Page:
Today I am hosting on the Cyberstalker blog tour, by Jens Hildebrand!
I wake up. Everything is dark; it’s deep into the night. Shadows are flickering on the ceiling in the pale streetlight. There’s a gap between the top of the curtains and the window where the curtain rail has been attached too low. Dad’s always meaning to fix it but has never got round to it.
I look at the clock. 03:47.
The curtains move. Someone must have opened the window, probably my mum after I went to sleep. Outside a few crickets chirp. Otherwise it’s silent.
I watch the shadows on the ceiling. I can hear the wind whispering outside. The shadows repeatedly merge and then separate, making figures that sway to and fro.
A large shadow flashes across them.
My pulse hammers in my throat. What was that? Even if I wanted to scream, I wouldn’t be able to.
Something scratches at my window.
I force myself to turn my head in the direction of the curtains, which are blowing in the wind again.
My legs feel like someone’s poured ice into my veins. Even so, I manage to push away the bedclothes and stand up. Slowly, very shakily, I creep towards the window. The curtains are overlapping each other so there’s no space between them, which is good. He won’t be able to see me. If it is him.
And if it’s him, he really must be crazy. If one of our neighbours sees him, they’ll call the police straight away. And if my dad discovers him, he’ll go get his big wrench. Ian is taking a huge risk.
Just for me.
He really must be mad.
And have some serious nerve.
I carry on padding towards the window and stub my toe hard on my desk. It makes a horrible cracking noise and I squeal with pain.
Outside something scrapes on the wall and slides to the floor.
My heart’s beating like lightning.
It really was him. And he’s doing a runner.
I hobble over to the window, though my toe must be broken. I tear the curtains to one side, pull the lever down and open the window. The cold night air hits me. I bend forward and almost expect someone to grab my hand and pull me outside, into the darkness, or a massive shadow to soar over me and into my room.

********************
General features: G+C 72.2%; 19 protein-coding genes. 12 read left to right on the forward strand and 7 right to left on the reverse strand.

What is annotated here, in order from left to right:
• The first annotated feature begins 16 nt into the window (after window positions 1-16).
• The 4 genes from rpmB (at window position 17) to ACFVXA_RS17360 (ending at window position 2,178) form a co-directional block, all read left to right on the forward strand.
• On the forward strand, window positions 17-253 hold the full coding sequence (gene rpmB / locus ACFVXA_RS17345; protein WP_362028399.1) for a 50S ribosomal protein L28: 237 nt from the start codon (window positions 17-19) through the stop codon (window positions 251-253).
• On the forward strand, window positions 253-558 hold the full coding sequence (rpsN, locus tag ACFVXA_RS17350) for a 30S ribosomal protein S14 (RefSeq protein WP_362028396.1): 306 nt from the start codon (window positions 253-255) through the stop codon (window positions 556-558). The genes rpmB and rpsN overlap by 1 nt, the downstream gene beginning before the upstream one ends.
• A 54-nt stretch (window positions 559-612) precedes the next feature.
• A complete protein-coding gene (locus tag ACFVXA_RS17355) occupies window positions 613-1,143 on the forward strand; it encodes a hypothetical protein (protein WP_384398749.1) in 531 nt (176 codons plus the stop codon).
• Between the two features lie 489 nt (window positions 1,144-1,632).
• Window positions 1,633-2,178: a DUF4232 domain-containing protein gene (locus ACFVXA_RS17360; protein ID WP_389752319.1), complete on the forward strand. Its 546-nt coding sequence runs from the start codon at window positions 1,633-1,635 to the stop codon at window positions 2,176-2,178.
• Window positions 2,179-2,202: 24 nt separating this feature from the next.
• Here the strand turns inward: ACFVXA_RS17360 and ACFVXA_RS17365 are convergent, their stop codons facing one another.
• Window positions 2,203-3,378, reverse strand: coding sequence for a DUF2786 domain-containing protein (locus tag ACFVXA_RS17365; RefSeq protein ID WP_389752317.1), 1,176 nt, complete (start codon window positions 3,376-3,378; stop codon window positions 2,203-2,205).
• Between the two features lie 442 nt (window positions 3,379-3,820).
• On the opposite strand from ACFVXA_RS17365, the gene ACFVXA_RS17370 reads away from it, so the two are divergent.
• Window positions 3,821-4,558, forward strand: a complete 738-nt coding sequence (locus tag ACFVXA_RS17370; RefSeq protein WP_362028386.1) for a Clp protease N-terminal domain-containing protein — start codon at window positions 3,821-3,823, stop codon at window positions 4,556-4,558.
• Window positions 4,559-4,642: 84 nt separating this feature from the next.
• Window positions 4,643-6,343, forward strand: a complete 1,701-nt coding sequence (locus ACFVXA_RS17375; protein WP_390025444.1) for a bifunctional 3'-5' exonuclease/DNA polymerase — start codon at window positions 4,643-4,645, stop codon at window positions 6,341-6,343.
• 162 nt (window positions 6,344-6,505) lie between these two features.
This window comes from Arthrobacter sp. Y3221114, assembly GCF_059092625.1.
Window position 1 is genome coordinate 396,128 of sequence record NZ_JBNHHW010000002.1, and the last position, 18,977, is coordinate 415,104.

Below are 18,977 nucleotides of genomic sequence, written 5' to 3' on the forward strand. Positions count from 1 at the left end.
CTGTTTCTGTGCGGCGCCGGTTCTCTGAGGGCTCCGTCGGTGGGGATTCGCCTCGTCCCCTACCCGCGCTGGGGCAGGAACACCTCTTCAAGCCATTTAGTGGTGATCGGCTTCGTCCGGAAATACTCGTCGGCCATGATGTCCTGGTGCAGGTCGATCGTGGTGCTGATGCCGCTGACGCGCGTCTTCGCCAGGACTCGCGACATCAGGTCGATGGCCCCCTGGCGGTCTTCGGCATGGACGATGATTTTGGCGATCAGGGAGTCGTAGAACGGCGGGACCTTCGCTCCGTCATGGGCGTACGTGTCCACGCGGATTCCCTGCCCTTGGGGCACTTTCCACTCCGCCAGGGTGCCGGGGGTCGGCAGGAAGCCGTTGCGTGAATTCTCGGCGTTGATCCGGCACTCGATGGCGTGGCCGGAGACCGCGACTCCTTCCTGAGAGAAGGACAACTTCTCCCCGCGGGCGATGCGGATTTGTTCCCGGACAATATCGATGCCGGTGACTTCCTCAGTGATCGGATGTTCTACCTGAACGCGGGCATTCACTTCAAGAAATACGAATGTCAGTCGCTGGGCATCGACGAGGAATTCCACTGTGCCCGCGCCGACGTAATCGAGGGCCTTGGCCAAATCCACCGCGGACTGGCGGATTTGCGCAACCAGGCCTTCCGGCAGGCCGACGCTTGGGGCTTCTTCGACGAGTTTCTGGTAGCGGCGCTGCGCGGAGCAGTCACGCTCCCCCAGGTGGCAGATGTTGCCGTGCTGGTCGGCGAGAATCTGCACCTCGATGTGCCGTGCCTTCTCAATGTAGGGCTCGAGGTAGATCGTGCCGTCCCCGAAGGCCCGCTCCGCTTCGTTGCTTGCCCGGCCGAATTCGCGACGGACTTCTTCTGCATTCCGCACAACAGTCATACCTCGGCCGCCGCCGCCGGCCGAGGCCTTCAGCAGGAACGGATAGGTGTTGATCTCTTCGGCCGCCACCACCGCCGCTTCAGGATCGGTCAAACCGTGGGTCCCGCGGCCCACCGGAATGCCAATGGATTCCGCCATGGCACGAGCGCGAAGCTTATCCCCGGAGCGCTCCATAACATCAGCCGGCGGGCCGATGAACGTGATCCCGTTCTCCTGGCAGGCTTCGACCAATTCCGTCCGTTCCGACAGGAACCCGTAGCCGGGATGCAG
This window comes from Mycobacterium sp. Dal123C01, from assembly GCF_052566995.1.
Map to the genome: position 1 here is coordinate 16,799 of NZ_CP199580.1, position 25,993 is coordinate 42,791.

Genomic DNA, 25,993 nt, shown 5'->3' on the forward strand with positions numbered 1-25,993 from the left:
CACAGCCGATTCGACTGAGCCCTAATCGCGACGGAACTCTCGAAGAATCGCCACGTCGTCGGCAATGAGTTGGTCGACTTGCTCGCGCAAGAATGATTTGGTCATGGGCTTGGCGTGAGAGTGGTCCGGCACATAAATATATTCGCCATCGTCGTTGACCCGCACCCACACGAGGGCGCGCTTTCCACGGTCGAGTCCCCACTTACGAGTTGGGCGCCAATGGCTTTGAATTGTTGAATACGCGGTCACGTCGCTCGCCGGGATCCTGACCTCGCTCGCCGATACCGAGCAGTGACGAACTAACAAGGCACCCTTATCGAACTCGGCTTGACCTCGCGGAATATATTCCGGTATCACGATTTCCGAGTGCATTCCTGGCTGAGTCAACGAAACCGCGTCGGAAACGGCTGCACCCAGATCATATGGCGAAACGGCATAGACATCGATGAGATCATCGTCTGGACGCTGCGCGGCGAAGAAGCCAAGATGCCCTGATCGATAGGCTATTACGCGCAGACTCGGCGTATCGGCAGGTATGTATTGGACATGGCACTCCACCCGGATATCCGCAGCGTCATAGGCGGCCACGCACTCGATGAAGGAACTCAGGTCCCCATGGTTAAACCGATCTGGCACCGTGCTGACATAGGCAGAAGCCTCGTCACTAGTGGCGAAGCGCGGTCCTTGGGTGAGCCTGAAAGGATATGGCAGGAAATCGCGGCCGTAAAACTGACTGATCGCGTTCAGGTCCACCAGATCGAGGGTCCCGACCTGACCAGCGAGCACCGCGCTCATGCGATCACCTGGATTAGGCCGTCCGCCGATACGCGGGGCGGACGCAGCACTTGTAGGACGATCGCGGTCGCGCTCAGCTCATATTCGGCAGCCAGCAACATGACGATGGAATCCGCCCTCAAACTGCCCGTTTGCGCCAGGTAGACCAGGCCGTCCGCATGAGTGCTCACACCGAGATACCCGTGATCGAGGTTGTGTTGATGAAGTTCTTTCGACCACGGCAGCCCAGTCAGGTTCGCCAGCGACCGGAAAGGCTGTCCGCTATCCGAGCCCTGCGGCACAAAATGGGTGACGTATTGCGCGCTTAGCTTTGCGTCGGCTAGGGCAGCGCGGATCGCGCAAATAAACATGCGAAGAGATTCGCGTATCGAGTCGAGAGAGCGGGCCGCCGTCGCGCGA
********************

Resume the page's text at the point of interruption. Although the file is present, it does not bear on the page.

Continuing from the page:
But the only thing that touches me is the wind, icy on my skin. The front garden looks strange in the twilight, like a tangle of black marks and shadows, all in a bluey grey light. Ghostly fog is creeping between the bushes and up the drive. The hedge next to the garage shudders, branches snap somewhere. I’m covered in goose bumps. Despite everything, I stay still, dressed only in my pyjamas by the open window where everyone can see me, but there’s no one there.
Except Ian. Or whatever he’s really called.
Somewhere down there he’s hiding, in the bushes or behind the hedge, I can feel it. And he can see me. From out of the darkness, he can see me standing here in the cold light of the streetlamp. Like a rabbit in the headlights.
I could wake my parents. I don’t know if my dad would actually go to get his big wrench, but he’d definitely have a look outside. Then Ian would realise that there’s someone looking after me here. But I don’t want to wake them. It would turn into a huge thing and we all have to get up early tomorrow. And what would I say to them anyway? That something scratched on my window and I think the bogeyman’s sitting in the bush. They’d think I was acting like a four year old. And take away my TV.
Finally, after who knows how long of standing there, I close the window, pull the curtains shut and creep back to bed. I curl up into a ball, but I’m too cold from standing at the window for so long to be able to sleep, and my toe is throbbing with pain. I can’t hear any more noises from the window. Maybe the shadow has come back, very very quietly, but I don’t know. I’ve turned to face the wall and have my eyes tight shut.
Maybe I’ll be safe if I sleep.
My great mentor was my granddad, who was hilariously funny and inspiring. He read all my stuff and was happy for me, and he also found out that in the early 19th century one of our ancestors, Wilhelm Zahn, produced amazing books about the ancient murals in Pompeii and was friends with Goethe. This provided even more inspiration, as did all those late-night films I watched when I was home alone: mostly old B-monster-movies by Jack Arnold (“Tarantula”, “Creature from the Black Lagoon”), “The Thing from Another World”, and John Carpenter’s “The Fog”.
Our old house always creaked and cracked, and that didn’t help. Well, it sure got my imagination going…
Later, while studying at uni I started producing computer software, for example the first language learning software on CD, and guidebooks for teachers about the new media, like the first didactical treatment of teaching film analysis.
On my way to school one morning I came up with the idea for “Granny Gertrude”, which then led to the stories about Tom and “TEAM 002″. I’ve always been a great fan of James Bond, and it’s kind of funny that there even is a Bond story titled “The Hildebrand-Rarity”, which was used as a source for the Bond film “Licence to kill” (1989). So it’s only logical for Tom, the hero of my secret agent thrillers, to admire James Bond. The idea for “Cyberstalker” came about during my work as leader of our team for crisis intervention. It’s more grounded in reality than you would like to know.
I love England, first and foremost our English friends and Dartmoor, where Sherlock Holmes chased the “Hound of the Baskervilles”. The small village of Postbridge has become our second home, and we love exploring the area and sitting round the fireplace, chatting with friends.
At our school, I currently hold the post of Deputy Headmaster. I also coordinate our crisis & counseling team. We endeavour to help our pupils, mostly to make them resilient against bullying, cyberbullying, cyberstalking etc. What’s most important job is creating a good atmosphere at school. We also work within a great network of partners such as other schools and counseling centres.